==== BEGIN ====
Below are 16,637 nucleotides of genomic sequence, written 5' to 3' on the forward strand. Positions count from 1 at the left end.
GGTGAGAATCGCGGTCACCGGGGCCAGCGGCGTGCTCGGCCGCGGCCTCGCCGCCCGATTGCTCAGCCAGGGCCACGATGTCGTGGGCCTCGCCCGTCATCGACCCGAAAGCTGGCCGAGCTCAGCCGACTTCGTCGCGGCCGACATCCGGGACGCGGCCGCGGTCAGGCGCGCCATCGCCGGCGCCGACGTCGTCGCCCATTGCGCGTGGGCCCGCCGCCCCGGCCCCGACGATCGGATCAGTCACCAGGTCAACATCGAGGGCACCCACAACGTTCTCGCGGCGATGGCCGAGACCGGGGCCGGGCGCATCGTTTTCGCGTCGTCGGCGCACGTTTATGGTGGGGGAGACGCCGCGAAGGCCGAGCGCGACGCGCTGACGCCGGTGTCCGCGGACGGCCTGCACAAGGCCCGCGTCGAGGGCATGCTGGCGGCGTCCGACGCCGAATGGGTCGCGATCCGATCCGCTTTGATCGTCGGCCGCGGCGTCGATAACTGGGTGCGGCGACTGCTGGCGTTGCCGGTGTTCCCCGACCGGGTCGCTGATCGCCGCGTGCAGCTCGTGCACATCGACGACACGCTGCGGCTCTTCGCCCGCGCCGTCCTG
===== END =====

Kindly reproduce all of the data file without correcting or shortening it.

Below are 16,637 nucleotides of genomic sequence, written 5' to 3' on the forward strand. Positions count from 1 at the left end.
GGTGAGAATCGCGGTCACCGGGGCCAGCGGCGTGCTCGGCCGCGGCCTCGCCGCCCGATTGCTCAGCCAGGGCCACGATGTCGTGGGCCTCGCCCGTCATCGACCCGAAAGCTGGCCGAGCTCAGCCGACTTCGTCGCGGCCGACATCCGGGACGCGGCCGCGGTCAGGCGCGCCATCGCCGGCGCCGACGTCGTCGCCCATTGCGCGTGGGCCCGCCGCCCCGGCCCCGACGATCGGATCAGTCACCAGGTCAACATCGAGGGCACCCACAACGTTCTCGCGGCGATGGCCGAGACCGGGGCCGGGCGCATCGTTTTCGCGTCGTCGGCGCACGTTTATGGTGGGGGAGACGCCGCGAAGGCCGAGCGCGACGCGCTGACGCCGGTGTCCGCGGACGGCCTGCACAAGGCCCGCGTCGAGGGCATGCTGGCGGCGTCCGACGCCGAATGGGTCGCGATCCGATCCGCTTTGATCGTCGGCCGCGGCGTCGATAACTGGGTGCGGCGACTGCTGGCGTTGCCGGTGTTCCCCGACCGGGTCGCTGATCGCCGCGTGCAGCTCGTGCACATCGACGACACGCTGCGGCTCTTCGCCCGCGCCGTCCTG